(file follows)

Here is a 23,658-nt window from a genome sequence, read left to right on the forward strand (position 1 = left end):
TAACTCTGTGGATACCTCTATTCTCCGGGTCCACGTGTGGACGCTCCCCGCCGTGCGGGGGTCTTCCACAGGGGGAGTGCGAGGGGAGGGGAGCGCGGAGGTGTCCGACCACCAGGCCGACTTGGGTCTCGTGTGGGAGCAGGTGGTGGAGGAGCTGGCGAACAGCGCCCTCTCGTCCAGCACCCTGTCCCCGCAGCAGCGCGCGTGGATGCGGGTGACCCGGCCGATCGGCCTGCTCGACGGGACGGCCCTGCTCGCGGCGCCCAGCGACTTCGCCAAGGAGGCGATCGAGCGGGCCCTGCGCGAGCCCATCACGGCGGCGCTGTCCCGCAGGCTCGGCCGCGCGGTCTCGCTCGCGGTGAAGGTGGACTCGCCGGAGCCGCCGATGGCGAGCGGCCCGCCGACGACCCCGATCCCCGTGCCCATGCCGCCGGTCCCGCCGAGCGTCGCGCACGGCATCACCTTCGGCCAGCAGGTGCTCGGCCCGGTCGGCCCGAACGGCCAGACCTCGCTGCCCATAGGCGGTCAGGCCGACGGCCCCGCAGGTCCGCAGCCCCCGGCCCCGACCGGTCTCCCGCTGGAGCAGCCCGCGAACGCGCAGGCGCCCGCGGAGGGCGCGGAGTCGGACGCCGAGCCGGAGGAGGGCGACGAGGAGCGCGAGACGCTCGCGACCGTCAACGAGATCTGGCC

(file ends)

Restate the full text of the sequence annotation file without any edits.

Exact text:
Here is a 23,658-nt window from a genome sequence, read left to right on the forward strand (position 1 = left end):
TAACTCTGTGGATACCTCTATTCTCCGGGTCCACGTGTGGACGCTCCCCGCCGTGCGGGGGTCTTCCACAGGGGGAGTGCGAGGGGAGGGGAGCGCGGAGGTGTCCGACCACCAGGCCGACTTGGGTCTCGTGTGGGAGCAGGTGGTGGAGGAGCTGGCGAACAGCGCCCTCTCGTCCAGCACCCTGTCCCCGCAGCAGCGCGCGTGGATGCGGGTGACCCGGCCGATCGGCCTGCTCGACGGGACGGCCCTGCTCGCGGCGCCCAGCGACTTCGCCAAGGAGGCGATCGAGCGGGCCCTGCGCGAGCCCATCACGGCGGCGCTGTCCCGCAGGCTCGGCCGCGCGGTCTCGCTCGCGGTGAAGGTGGACTCGCCGGAGCCGCCGATGGCGAGCGGCCCGCCGACGACCCCGATCCCCGTGCCCATGCCGCCGGTCCCGCCGAGCGTCGCGCACGGCATCACCTTCGGCCAGCAGGTGCTCGGCCCGGTCGGCCCGAACGGCCAGACCTCGCTGCCCATAGGCGGTCAGGCCGACGGCCCCGCAGGTCCGCAGCCCCCGGCCCCGACCGGTCTCCCGCTGGAGCAGCCCGCGAACGCGCAGGCGCCCGCGGAGGGCGCGGAGTCGGACGCCGAGCCGGAGGAGGGCGACGAGGAGCGCGAGACGCTCGCGACCGTCAACGAGATCTGGCC